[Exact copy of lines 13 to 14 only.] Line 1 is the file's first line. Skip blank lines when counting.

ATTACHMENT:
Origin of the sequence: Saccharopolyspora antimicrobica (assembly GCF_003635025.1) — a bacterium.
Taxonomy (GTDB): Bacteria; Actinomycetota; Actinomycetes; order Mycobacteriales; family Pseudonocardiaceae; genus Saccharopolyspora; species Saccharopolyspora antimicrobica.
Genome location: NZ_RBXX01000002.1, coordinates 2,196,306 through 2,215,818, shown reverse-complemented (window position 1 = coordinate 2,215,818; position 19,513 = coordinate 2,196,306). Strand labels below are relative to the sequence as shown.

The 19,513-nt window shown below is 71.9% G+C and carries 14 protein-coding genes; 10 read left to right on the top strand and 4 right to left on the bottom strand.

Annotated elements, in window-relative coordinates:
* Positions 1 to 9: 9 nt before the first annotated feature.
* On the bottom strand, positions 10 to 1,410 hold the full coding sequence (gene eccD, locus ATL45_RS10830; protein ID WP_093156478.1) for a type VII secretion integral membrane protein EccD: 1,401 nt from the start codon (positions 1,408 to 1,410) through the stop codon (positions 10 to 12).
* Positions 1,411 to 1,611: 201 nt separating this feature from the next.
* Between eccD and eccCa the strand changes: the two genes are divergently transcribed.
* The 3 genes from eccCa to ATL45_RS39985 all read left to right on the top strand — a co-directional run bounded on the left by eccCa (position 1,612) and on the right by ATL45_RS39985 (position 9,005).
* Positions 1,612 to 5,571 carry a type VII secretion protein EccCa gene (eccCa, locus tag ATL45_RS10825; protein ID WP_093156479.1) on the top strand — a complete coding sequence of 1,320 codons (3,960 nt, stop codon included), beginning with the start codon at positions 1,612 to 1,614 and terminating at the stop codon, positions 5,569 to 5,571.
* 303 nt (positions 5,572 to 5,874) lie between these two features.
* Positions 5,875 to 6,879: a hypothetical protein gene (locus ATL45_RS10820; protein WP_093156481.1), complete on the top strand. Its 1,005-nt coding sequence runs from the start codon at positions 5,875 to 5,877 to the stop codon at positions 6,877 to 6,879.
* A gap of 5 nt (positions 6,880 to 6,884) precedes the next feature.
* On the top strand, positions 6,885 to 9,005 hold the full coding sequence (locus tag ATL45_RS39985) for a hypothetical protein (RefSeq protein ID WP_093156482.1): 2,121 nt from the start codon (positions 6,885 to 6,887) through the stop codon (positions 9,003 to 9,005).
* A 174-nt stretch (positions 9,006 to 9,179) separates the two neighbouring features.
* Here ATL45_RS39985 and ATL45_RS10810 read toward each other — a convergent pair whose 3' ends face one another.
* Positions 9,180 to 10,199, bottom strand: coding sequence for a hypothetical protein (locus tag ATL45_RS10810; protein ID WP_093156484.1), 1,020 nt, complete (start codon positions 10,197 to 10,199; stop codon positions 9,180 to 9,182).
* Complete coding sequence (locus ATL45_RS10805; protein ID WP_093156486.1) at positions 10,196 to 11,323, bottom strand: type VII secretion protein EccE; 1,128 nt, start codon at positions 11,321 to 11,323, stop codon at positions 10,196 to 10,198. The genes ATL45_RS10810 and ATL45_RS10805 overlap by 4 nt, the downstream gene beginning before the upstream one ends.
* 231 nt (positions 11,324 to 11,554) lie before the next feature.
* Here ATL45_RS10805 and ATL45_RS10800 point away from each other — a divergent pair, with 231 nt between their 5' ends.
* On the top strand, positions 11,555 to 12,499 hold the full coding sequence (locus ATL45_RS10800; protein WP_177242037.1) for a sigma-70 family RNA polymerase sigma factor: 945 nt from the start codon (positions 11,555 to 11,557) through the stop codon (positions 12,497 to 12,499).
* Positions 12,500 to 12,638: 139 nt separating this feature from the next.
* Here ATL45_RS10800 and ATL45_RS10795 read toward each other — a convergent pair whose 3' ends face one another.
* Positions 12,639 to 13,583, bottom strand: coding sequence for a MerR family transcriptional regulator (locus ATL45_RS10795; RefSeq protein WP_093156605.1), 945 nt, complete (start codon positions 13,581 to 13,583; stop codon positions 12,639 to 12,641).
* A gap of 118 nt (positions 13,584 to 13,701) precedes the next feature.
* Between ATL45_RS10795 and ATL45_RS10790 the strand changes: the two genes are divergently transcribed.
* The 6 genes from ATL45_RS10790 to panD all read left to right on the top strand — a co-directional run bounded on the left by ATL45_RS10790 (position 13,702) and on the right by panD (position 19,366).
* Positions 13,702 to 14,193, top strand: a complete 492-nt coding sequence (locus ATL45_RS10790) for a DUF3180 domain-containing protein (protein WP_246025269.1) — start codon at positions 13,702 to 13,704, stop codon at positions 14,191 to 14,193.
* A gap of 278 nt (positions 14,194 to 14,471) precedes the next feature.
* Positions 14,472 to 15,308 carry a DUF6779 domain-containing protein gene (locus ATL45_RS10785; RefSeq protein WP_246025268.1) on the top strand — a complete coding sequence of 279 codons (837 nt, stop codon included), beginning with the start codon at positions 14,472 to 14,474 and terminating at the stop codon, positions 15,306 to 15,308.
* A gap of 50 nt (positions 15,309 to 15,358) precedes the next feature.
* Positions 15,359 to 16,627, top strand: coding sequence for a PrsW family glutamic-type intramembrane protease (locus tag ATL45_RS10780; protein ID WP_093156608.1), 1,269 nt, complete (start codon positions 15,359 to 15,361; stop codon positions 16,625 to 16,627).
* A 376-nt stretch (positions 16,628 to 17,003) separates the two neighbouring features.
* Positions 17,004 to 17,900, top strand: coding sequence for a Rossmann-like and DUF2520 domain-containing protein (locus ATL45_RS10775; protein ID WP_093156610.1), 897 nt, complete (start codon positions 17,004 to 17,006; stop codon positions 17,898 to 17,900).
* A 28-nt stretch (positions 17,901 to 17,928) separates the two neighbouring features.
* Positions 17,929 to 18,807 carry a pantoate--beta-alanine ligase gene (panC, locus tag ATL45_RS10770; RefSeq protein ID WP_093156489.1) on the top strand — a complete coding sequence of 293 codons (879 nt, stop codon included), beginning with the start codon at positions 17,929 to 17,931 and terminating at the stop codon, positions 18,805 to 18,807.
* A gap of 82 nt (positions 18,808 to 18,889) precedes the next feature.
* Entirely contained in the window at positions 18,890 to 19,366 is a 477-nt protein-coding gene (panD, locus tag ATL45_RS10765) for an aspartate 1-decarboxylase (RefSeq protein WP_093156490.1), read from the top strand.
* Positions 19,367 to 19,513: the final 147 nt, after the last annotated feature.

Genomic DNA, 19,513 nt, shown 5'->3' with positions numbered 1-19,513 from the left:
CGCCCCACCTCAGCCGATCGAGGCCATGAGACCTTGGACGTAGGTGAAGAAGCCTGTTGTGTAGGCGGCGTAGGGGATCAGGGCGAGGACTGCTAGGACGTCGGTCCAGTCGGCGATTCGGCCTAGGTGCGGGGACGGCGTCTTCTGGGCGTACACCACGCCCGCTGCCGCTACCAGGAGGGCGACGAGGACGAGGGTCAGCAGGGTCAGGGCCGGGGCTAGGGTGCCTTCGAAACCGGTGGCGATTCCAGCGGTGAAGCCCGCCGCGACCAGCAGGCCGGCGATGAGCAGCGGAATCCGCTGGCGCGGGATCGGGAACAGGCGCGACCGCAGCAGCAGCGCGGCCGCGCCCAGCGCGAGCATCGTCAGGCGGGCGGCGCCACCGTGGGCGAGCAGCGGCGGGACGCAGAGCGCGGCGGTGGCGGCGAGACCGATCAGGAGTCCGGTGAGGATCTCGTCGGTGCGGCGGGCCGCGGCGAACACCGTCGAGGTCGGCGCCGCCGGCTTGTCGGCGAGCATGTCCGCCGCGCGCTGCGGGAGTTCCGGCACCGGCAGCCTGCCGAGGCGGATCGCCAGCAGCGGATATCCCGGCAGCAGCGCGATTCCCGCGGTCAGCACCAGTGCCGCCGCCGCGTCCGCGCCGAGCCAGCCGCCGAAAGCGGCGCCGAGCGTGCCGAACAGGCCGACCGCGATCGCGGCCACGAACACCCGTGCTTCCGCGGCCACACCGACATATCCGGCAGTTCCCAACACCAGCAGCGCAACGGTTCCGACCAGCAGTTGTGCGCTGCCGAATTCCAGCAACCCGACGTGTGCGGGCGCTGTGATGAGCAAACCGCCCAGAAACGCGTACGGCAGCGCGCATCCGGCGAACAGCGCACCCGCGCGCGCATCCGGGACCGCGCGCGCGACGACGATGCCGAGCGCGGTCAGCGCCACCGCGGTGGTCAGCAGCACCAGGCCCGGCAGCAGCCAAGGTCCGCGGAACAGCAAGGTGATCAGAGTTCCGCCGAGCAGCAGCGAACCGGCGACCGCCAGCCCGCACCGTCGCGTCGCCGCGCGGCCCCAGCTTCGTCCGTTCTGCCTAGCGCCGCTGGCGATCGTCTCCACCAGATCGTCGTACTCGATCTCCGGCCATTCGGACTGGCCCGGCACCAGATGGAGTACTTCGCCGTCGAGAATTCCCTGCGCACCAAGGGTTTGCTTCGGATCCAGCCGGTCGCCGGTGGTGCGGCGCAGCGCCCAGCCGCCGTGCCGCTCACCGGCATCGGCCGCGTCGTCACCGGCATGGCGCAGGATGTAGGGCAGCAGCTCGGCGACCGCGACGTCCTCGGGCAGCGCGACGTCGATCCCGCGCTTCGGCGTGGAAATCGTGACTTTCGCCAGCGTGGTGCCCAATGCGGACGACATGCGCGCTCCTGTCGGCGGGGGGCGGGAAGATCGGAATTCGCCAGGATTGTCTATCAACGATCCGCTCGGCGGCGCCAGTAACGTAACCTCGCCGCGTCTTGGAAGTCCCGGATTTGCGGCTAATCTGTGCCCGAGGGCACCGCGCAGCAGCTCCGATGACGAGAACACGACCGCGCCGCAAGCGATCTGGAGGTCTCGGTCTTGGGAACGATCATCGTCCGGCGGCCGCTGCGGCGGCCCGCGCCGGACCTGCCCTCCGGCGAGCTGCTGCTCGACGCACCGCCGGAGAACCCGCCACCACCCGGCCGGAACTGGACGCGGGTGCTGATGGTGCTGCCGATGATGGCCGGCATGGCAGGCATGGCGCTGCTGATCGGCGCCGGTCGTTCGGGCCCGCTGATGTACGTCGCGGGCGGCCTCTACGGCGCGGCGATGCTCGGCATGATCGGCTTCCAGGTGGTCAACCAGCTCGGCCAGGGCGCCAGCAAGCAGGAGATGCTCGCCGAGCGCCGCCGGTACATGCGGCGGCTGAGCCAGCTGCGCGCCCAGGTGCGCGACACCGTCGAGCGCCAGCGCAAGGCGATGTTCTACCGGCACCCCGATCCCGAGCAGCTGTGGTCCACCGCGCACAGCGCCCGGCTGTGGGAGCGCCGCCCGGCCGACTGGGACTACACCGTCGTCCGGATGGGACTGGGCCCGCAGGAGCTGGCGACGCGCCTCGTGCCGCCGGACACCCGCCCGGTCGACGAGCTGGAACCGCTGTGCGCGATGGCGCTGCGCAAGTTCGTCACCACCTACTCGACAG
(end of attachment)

* Positions 5,875 to 6,879: a hypothetical protein gene (locus ATL45_RS10820; protein WP_093156481.1), complete on the top strand. Its 1,005-nt coding sequence runs from the start codon at positions 5,875 to 5,877 to the stop codon at positions 6,877 to 6,879.
* A gap of 5 nt (positions 6,880 to 6,884) precedes the next feature.